A belt lipectomy is a surgical procedure that improves the contour of the outer thighs, hips and buttock region as well as the entire frontal abdomen by combining techniques of lower body lift and abdominoplasty (see individual sections for specific details of these procedures).
Who is a good candidate?
Good candidates for belt lipectomy are healthy, non-smokers who feel that, despite dieting and exercise, their front and posterior torso have skin overhang and fatty tissue that prevents an optimal overall aesthetic appearance. Many women are simply bothered by stretch marks that have occurred in their lower abdomen following pregnancy or weight gain and skin laxity that has occurred with changes in weight over time, and this procedure is traditionally able to remove a substantial amount of this over-stretched skin to give a rejuvenated appearance to the entire lower torso and waistline. Patients who have lost substantial weight following bariatric surgery or other lifestyle modifications also typically see dramatic changes in the appearance of their abdomen, hips, and buttock following the procedure. Ideally, female patients have completed all anticipated pregnancies and patients who have undergone bariatric surgery have stable weight for at least six months prior to surgery.
What is the post-operative recovery?
Patients typically benefit by allowing a full two weeks to recover from the procedure. While the procedure is outpatient surgery, the extensive nature of the procedure provides a degree of soreness that takes a week or so before patients feel more able to fully integrate themselves back into activities of daily living. Most patients are back at work by the second week following surgery although the procedure requires 5-6 weeks before patients feel as if they have fully recovered to the degree of their pre-surgical state.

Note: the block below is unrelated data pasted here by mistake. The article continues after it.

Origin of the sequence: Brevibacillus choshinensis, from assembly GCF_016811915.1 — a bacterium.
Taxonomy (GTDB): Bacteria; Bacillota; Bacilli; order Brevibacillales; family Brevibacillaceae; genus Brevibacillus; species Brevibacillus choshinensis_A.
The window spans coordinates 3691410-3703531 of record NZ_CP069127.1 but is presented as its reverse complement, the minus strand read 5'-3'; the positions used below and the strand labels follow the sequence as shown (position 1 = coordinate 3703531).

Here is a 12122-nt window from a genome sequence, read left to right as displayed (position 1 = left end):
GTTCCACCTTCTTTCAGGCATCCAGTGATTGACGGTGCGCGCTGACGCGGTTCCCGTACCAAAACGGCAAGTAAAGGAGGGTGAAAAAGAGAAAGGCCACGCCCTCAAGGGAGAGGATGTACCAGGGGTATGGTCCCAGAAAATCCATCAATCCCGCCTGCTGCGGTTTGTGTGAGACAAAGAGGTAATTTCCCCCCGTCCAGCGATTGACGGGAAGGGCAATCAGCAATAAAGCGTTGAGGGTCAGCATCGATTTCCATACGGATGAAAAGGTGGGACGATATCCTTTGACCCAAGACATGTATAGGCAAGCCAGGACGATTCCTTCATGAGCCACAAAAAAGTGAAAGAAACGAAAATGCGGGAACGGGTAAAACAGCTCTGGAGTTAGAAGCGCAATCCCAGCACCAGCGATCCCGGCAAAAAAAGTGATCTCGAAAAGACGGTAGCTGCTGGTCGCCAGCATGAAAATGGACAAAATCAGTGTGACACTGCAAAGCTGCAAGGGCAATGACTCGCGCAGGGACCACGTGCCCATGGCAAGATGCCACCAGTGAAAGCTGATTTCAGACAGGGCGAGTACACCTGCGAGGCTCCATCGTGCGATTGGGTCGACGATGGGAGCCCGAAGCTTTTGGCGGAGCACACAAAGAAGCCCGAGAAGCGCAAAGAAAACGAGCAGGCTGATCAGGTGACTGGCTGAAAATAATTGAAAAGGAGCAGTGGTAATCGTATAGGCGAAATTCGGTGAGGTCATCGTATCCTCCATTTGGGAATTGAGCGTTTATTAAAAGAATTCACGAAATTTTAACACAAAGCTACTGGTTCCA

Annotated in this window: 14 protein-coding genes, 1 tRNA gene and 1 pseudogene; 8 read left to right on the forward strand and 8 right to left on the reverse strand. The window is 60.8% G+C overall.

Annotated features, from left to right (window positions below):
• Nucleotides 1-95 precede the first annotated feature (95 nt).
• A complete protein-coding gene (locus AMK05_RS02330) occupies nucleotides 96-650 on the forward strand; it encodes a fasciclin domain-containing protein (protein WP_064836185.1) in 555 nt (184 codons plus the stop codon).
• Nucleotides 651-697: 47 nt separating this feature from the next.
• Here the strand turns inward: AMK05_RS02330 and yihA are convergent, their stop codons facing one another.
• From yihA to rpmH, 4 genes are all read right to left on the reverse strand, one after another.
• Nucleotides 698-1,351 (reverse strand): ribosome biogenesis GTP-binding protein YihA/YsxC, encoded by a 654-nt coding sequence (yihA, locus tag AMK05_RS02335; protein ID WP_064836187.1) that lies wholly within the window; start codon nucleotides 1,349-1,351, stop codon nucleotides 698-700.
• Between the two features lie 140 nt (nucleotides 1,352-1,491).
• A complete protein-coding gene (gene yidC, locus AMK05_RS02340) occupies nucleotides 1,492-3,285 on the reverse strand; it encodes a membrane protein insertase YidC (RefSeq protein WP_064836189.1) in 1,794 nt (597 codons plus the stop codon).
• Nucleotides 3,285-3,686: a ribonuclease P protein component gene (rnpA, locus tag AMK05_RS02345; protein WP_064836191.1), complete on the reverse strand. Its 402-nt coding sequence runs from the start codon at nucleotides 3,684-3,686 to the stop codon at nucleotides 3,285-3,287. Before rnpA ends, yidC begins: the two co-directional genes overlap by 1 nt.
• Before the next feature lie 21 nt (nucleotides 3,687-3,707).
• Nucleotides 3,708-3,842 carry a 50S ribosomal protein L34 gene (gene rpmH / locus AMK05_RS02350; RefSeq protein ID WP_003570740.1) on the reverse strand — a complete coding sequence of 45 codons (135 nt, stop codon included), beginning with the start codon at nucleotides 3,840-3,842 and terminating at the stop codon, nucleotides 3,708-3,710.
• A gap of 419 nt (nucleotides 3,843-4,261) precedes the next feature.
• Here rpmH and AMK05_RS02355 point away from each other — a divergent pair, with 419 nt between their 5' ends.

How is the procedure performed?
The belt lipectomy procedure is performed under general anesthesia in our accredited operating room. Incisions are made as described in the sections regarding abdominoplasty and lower body lift, but the incisions are designed to connect with one another, leaving the patient with a circumferential scar around their entire lower waist. This allows the skin excess to be removed and for buttock augmentation to be performed as necessary. The specific type of body contouring procedure that you are a candidate for will be discussed during your initial consultation with Dr. Grotting and Cohn. Belt lipectomy procedures are individually tailored to maximize overall contour improvement while respecting the need to minimize scarring and allow for a prompt and safe recovery.
What type of result can I expect?
Patients who undergo belt lipectomy typically see a dramatic result in the contour of their outer thighs, hips, buttock region and abdomen. The procedure incorporates several critical components that are individually assessed to provide the most optimal result for the patient. Specifically, the procedure incorporates removal of excess skin, tightening of abdominal muscles, liposuction of hip and thighs to address skin thickness and provide optimal contour along these regions and possible fat injections to further enhance and shape overall contour of the buttock region. The end result is a markedly more shapely, contoured outer hip/thigh region and buttock shape, a flatter, more toned abdominal appearance with a significant improvement in skin laxity and overall contour. Liposuction is incorporated as necessary to optimize overall contour and to accentuate the overall waistline. The resultant scar typically runs circumferentially around the lower waistline. Swelling is largely dissipated during the first several weeks following the procedure, but can persist for several months. Patients are able to appreciate the dramatic change in contour immediately following the procedure, although swelling may take several months to completely resolve and to allow for appreciation of the final result.
What are the potential risk and complications?
Risks include standard aspects seen with all surgery, like bleeding and infection. Fortunately, these are rarely seen. More frequently encountered complications include things like small areas of delayed healing that may require short-courses of antibiotic ointment to assist with healing or unfavorable scarring that may benefit from steroid injections during the early post-operative period.